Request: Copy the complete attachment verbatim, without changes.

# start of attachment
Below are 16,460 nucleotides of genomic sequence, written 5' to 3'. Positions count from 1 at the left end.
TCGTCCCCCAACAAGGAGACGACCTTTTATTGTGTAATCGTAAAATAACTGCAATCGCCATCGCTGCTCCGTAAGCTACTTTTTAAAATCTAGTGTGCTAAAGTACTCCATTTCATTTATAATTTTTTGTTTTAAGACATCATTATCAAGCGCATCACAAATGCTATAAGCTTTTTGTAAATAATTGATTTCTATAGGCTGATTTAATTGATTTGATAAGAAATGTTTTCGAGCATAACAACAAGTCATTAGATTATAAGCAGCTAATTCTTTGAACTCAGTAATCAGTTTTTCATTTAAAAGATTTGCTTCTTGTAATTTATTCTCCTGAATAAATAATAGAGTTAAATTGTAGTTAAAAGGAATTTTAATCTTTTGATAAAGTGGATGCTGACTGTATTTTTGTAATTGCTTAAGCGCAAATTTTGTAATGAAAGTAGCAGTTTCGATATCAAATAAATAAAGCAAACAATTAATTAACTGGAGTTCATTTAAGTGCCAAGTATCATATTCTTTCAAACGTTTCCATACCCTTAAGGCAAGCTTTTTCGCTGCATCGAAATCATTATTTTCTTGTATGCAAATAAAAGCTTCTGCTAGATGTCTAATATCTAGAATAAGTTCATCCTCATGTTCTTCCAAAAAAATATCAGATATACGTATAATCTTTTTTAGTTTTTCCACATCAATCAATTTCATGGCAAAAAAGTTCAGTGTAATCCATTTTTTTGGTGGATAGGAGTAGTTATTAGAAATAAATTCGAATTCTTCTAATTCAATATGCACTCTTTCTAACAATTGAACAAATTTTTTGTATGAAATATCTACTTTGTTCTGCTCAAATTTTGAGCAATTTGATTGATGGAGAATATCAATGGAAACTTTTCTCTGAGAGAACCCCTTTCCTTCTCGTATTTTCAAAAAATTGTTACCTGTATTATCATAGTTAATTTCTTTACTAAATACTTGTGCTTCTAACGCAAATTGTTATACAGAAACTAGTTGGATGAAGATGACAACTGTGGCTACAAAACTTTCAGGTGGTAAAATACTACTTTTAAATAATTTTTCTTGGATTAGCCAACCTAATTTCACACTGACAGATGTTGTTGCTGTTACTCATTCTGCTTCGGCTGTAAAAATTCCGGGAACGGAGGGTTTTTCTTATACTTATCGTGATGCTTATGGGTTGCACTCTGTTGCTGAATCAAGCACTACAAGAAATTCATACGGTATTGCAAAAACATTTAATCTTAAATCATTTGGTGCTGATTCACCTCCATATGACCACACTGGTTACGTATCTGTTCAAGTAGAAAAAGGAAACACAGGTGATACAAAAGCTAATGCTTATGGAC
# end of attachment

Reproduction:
Below are 16,460 nucleotides of genomic sequence, written 5' to 3'. Positions count from 1 at the left end.
TCGTCCCCCAACAAGGAGACGACCTTTTATTGTGTAATCGTAAAATAACTGCAATCGCCATCGCTGCTCCGTAAGCTACTTTTTAAAATCTAGTGTGCTAAAGTACTCCATTTCATTTATAATTTTTTGTTTTAAGACATCATTATCAAGCGCATCACAAATGCTATAAGCTTTTTGTAAATAATTGATTTCTATAGGCTGATTTAATTGATTTGATAAGAAATGTTTTCGAGCATAACAACAAGTCATTAGATTATAAGCAGCTAATTCTTTGAACTCAGTAATCAGTTTTTCATTTAAAAGATTTGCTTCTTGTAATTTATTCTCCTGAATAAATAATAGAGTTAAATTGTAGTTAAAAGGAATTTTAATCTTTTGATAAAGTGGATGCTGACTGTATTTTTGTAATTGCTTAAGCGCAAATTTTGTAATGAAAGTAGCAGTTTCGATATCAAATAAATAAAGCAAACAATTAATTAACTGGAGTTCATTTAAGTGCCAAGTATCATATTCTTTCAAACGTTTCCATACCCTTAAGGCAAGCTTTTTCGCTGCATCGAAATCATTATTTTCTTGTATGCAAATAAAAGCTTCTGCTAGATGTCTAATATCTAGAATAAGTTCATCCTCATGTTCTTCCAAAAAAATATCAGATATACGTATAATCTTTTTTAGTTTTTCCACATCAATCAATTTCATGGCAAAAAAGTTCAGTGTAATCCATTTTTTTGGTGGATAGGAGTAGTTATTAGAAATAAATTCGAATTCTTCTAATTCAATATGCACTCTTTCTAACAATTGAACAAATTTTTTGTATGAAATATCTACTTTGTTCTGCTCAAATTTTGAGCAATTTGATTGATGGAGAATATCAATGGAAACTTTTCTCTGAGAGAACCCCTTTCCTTCTCGTATTTTCAAAAAATTGTTACCTGTATTATCATAGTTAATTTCTTTACTAAATACTTGTGCTTCTAACGCAAATTGTTATACAGAAACTAGTTGGATGAAGATGACAACTGTGGCTACAAAACTTTCAGGTGGTAAAATACTACTTTTAAATAATTTTTCTTGGATTAGCCAACCTAATTTCACACTGACAGATGTTGTTGCTGTTACTCATTCTGCTTCGGCTGTAAAAATTCCGGGAACGGAGGGTTTTTCTTATACTTATCGTGATGCTTATGGGTTGCACTCTGTTGCTGAATCAAGCACTACAAGAAATTCATACGGTATTGCAAAAACATTTAATCTTAAATCATTTGGTGCTGATTCACCTCCATATGACCACACTGGTTACGTATCTGTTCAAGTAGAAAAAGGAAACACAGGTGATACAAAAGCTAATGCTTATGGAC